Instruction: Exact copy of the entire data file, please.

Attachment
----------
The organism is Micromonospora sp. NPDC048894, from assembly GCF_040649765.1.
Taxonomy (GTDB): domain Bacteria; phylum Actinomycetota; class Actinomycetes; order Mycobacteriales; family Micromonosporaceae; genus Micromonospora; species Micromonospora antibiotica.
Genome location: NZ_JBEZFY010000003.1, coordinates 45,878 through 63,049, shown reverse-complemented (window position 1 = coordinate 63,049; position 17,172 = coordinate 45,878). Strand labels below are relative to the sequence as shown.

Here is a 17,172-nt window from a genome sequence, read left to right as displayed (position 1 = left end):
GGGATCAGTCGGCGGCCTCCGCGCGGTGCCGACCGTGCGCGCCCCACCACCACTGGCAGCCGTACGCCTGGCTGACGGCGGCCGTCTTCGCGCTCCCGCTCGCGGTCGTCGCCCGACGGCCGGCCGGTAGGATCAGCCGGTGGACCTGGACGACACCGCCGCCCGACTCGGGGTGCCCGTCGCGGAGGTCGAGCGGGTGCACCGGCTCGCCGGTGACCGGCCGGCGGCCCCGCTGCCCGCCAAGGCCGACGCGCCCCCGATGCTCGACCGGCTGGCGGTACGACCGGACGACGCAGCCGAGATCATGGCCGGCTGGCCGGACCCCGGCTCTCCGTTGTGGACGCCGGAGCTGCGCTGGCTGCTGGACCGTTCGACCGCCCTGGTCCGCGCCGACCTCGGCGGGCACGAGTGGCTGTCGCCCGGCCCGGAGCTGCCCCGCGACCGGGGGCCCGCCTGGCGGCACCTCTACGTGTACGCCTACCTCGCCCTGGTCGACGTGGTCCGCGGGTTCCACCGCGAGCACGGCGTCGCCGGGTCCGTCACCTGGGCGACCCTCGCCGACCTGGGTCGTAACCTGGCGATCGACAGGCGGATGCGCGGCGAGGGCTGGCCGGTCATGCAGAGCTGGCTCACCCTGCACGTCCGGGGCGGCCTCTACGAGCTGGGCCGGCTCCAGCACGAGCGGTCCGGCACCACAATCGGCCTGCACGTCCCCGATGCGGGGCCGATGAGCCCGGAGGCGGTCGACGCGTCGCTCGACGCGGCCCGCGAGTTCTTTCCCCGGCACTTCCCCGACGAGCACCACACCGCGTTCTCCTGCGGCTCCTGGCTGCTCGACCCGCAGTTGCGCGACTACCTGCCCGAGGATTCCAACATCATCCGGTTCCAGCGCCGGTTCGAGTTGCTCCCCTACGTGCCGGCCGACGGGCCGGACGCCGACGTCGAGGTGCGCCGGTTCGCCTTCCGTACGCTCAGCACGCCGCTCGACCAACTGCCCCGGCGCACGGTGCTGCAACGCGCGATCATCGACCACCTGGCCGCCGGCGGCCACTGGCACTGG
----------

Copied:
The organism is Micromonospora sp. NPDC048894, from assembly GCF_040649765.1.
Taxonomy (GTDB): domain Bacteria; phylum Actinomycetota; class Actinomycetes; order Mycobacteriales; family Micromonosporaceae; genus Micromonospora; species Micromonospora antibiotica.
Genome location: NZ_JBEZFY010000003.1, coordinates 45,878 through 63,049, shown reverse-complemented (window position 1 = coordinate 63,049; position 17,172 = coordinate 45,878). Strand labels below are relative to the sequence as shown.

Here is a 17,172-nt window from a genome sequence, read left to right as displayed (position 1 = left end):
GGGATCAGTCGGCGGCCTCCGCGCGGTGCCGACCGTGCGCGCCCCACCACCACTGGCAGCCGTACGCCTGGCTGACGGCGGCCGTCTTCGCGCTCCCGCTCGCGGTCGTCGCCCGACGGCCGGCCGGTAGGATCAGCCGGTGGACCTGGACGACACCGCCGCCCGACTCGGGGTGCCCGTCGCGGAGGTCGAGCGGGTGCACCGGCTCGCCGGTGACCGGCCGGCGGCCCCGCTGCCCGCCAAGGCCGACGCGCCCCCGATGCTCGACCGGCTGGCGGTACGACCGGACGACGCAGCCGAGATCATGGCCGGCTGGCCGGACCCCGGCTCTCCGTTGTGGACGCCGGAGCTGCGCTGGCTGCTGGACCGTTCGACCGCCCTGGTCCGCGCCGACCTCGGCGGGCACGAGTGGCTGTCGCCCGGCCCGGAGCTGCCCCGCGACCGGGGGCCCGCCTGGCGGCACCTCTACGTGTACGCCTACCTCGCCCTGGTCGACGTGGTCCGCGGGTTCCACCGCGAGCACGGCGTCGCCGGGTCCGTCACCTGGGCGACCCTCGCCGACCTGGGTCGTAACCTGGCGATCGACAGGCGGATGCGCGGCGAGGGCTGGCCGGTCATGCAGAGCTGGCTCACCCTGCACGTCCGGGGCGGCCTCTACGAGCTGGGCCGGCTCCAGCACGAGCGGTCCGGCACCACAATCGGCCTGCACGTCCCCGATGCGGGGCCGATGAGCCCGGAGGCGGTCGACGCGTCGCTCGACGCGGCCCGCGAGTTCTTTCCCCGGCACTTCCCCGACGAGCACCACACCGCGTTCTCCTGCGGCTCCTGGCTGCTCGACCCGCAGTTGCGCGACTACCTGCCCGAGGATTCCAACATCATCCGGTTCCAGCGCCGGTTCGAGTTGCTCCCCTACGTGCCGGCCGACGGGCCGGACGCCGACGTCGAGGTGCGCCGGTTCGCCTTCCGTACGCTCAGCACGCCGCTCGACCAACTGCCCCGGCGCACGGTGCTGCAACGCGCGATCATCGACCACCTGGCCGCCGGCGGCCACTGGCACTGG